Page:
In Arkansas, a mother has filed a lawsuit against the City of Blytheville alleging that her son, who is currently in a coma, after officers crushed his windpipe during a Sept. 29. arrest.
Filed earlier this week, the lawsuit claims 30-year-old Rayshawn Warren remains in a permanent vegetative state resulting from injuries sustained during his arrest.
"I feel like this shouldn't have happened. It shouldn't have came this far. It really shouldn't," Warren's sister, Rayonna Anderson told WREG.
"He ain't gonna walk, he ain't gonna talk. His voice gotta come through us," said Warren's aunt Otilla Golden.
Police were called to the area after it was reported to them that Warren had knocked at multiple homes in the middle of the night. It was alleged that he tried to force his way into the home of one of the residents.
Warren's neighbor, Tonia Daniel, said she believes Warren had meant to come to her house. "He would come here to rest and he would knock on the door. He knocked on the wrong door, unfortunately," Daniel said.
Police claim that Warren ran away from them. When they caught him they attempted to use an armbar to restrain him while drive stuns were used on him.
He was charged with public intoxication, fleeing on foot and failure to submit to arrest. The Blytheville police claim that Warren was conscious and combative with medics when they arrived at the scene in response to the filing. They are also alleging that Warren has amphetamines and THC in his system the night of the arrest, and even went into cardiac arrest but deny crushing his windpipe.
"What did they really do to him? I don't know what they really did to him," said Warren's mother Tawona Warren.
Despite WREG requesting more than two hours of police body camera footage from Blytheville police, they returned only "portions of two videos amounting to a little more than one minute." According to WREG, one of the videos shows police talking to the woman who had complained Warren was trying to barge into her home, while the other shows an officer chasing Warren, then making contact with him before Warren runs off again but not of his actual arrest.
Here is the police department account of the incident, as published in the Blytheville Courier.
"Police arrested Rayshawn Warren on resisting arrest, public intoxication and fleeing on foot in the 900 block of Hearn. “I made contact with the resident of 910 Hearn who stated that a black male in a blue shirt knocked on the door and was talking to her husband,” Officer Driskill wrote in his report. “The resident continued to state that the male tried to push his way into the house pass her husband. The resident also stated that he was acting strange and she believed him to be on something. While on scene, dispatch received several calls concerning a male matching the same description knocking on other doors on Walnut street. I made contact with a caller on Walnut street who stated that the male kept knocking and was asking for help. The caller then directed me to 8th street where he was last seen. I was notified that dispatch received another call of a male screaming for help behind the Baptist Church. I made contact with a black male in a blue shirt, later identified as Rayshawn Warren, who was walking up to a house on the southeast corner of Main and 7th. I attempted to talk to Warren and told him to come to me. Warren continued to walk away and yelled, "No!" Warren was told to come to me again, which he responded with anther, "No!" and he began to run east on Main Street.” Officer Driskill caught up to him at Cobb Funeral Home, attempting to use an arm bar. “The move was ineffective and Warren ran across the street where I again caught up to him and tackled Warren to the ground were I was able to restrain him until other officers arrived,” the report said. “When Officer Krupin and Officer Berumen arrived Warren continued to resist attempts to handcuff him. After handcuffs were applied Warren continued to resist and began to kick at officers. During the altercation I had injured my left ankle and sustained a busted upper lip. Pafford was notified for both Warren and myself. After Pafford arrived, I retrieved my vehicle and returned were Warren continued to resist medical assistance. While en route to Pafford base were they would wrap my ankle, Officer Krupin announced on the radio that Pafford needed to return. Once back on scene, I observed Officer Krupin giving chest compressions to Warren. Warren was transported to the Great River Medical Center where he was later transferred to St. Bernard's Hospital in Jonesboro.”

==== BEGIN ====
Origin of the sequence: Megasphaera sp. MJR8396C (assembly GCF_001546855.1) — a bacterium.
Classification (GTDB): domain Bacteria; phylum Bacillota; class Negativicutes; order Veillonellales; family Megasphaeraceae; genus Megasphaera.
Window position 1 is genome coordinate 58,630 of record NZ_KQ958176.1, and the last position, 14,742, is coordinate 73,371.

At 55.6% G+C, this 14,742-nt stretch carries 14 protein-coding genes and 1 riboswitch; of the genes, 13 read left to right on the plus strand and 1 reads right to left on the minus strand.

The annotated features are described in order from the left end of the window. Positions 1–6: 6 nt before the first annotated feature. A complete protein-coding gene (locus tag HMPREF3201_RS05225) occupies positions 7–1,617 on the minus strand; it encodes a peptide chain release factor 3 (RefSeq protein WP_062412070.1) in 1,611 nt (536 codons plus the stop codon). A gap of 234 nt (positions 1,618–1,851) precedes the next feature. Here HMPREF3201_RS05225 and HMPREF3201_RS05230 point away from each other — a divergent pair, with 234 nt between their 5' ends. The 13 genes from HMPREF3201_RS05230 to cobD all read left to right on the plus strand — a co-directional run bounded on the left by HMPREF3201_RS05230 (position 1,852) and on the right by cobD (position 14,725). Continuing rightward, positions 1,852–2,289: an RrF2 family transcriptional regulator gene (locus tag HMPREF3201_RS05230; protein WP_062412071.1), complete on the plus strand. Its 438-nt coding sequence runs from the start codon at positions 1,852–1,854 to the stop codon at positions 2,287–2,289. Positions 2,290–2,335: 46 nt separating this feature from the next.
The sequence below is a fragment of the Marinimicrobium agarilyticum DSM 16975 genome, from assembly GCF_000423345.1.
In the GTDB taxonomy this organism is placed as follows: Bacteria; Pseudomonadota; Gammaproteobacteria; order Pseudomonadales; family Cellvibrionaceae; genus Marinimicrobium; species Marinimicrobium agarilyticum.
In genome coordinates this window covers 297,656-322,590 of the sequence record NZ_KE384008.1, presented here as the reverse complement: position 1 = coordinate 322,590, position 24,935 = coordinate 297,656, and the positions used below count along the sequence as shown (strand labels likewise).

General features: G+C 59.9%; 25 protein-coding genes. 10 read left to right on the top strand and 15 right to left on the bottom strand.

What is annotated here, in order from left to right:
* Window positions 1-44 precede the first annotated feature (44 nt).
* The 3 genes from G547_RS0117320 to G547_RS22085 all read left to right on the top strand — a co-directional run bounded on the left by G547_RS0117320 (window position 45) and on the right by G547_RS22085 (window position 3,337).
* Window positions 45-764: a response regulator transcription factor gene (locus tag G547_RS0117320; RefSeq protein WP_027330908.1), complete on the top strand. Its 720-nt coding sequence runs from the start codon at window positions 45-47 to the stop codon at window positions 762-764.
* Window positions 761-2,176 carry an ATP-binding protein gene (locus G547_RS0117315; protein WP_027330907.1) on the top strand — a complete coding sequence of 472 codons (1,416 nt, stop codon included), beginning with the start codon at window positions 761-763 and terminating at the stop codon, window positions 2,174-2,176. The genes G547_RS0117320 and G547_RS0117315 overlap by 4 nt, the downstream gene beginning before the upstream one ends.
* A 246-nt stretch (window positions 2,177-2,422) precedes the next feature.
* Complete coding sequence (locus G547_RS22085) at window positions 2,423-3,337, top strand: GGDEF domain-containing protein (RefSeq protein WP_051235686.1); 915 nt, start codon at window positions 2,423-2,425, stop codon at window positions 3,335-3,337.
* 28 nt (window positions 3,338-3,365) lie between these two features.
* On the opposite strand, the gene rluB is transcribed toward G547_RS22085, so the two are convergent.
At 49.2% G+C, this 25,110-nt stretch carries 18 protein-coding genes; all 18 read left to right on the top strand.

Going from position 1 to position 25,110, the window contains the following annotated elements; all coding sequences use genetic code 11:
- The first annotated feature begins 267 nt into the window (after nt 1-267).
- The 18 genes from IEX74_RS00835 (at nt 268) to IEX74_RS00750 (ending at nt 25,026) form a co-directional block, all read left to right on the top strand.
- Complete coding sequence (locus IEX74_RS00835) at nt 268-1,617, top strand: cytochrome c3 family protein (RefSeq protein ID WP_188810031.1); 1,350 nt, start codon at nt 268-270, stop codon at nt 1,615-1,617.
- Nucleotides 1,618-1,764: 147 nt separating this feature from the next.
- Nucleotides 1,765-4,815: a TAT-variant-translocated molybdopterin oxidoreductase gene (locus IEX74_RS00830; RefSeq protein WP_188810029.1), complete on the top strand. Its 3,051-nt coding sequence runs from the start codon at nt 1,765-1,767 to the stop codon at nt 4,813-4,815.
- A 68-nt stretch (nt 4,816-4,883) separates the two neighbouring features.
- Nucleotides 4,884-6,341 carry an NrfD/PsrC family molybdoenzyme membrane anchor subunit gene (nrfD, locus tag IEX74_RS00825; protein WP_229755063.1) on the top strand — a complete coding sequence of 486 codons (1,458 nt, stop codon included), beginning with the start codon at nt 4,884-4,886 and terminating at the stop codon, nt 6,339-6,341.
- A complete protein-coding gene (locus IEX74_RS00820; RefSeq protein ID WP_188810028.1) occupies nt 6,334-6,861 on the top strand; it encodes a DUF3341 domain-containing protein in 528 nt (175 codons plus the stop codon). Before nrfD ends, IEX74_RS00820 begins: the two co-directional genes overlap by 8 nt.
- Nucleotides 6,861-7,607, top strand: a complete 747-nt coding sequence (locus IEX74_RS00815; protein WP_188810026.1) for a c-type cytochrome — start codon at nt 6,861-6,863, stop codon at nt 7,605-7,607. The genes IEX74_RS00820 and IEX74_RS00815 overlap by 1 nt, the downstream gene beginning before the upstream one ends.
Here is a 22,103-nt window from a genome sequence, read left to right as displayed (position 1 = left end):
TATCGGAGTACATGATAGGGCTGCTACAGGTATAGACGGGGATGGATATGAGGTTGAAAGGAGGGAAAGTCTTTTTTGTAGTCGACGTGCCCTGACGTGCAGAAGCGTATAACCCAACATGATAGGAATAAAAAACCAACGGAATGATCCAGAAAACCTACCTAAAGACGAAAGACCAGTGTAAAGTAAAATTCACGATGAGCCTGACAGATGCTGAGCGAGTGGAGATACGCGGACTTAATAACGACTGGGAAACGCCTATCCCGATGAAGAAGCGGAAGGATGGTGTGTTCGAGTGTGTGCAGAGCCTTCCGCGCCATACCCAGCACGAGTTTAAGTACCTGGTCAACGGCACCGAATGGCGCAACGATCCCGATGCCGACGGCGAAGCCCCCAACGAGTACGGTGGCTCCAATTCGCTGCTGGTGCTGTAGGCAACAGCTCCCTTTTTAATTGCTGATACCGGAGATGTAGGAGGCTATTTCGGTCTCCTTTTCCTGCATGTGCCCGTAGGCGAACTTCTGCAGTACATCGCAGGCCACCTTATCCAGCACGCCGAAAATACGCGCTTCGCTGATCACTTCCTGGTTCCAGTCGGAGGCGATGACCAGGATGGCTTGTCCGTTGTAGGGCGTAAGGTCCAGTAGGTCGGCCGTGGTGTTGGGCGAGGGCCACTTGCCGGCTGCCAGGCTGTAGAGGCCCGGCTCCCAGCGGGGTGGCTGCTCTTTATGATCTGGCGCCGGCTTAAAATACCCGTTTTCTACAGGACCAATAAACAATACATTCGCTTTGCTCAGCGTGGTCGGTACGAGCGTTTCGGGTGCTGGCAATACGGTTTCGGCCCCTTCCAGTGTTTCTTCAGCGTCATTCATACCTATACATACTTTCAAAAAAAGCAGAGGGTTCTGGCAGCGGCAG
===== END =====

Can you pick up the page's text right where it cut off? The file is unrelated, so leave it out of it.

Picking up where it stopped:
The lawsuit claims an officer used excessive force against Warren and that the officer has a history of excessive force.
"That's how I feel right now like they tried to take my son away from me," Tawona Warren said.
The lawsuit did not specify how much the family is seeking in damages, but Tawona Warren told WREG she would like to see the officer responsible face criminal charges. Warren's medical bills are currently in excess of $250,000.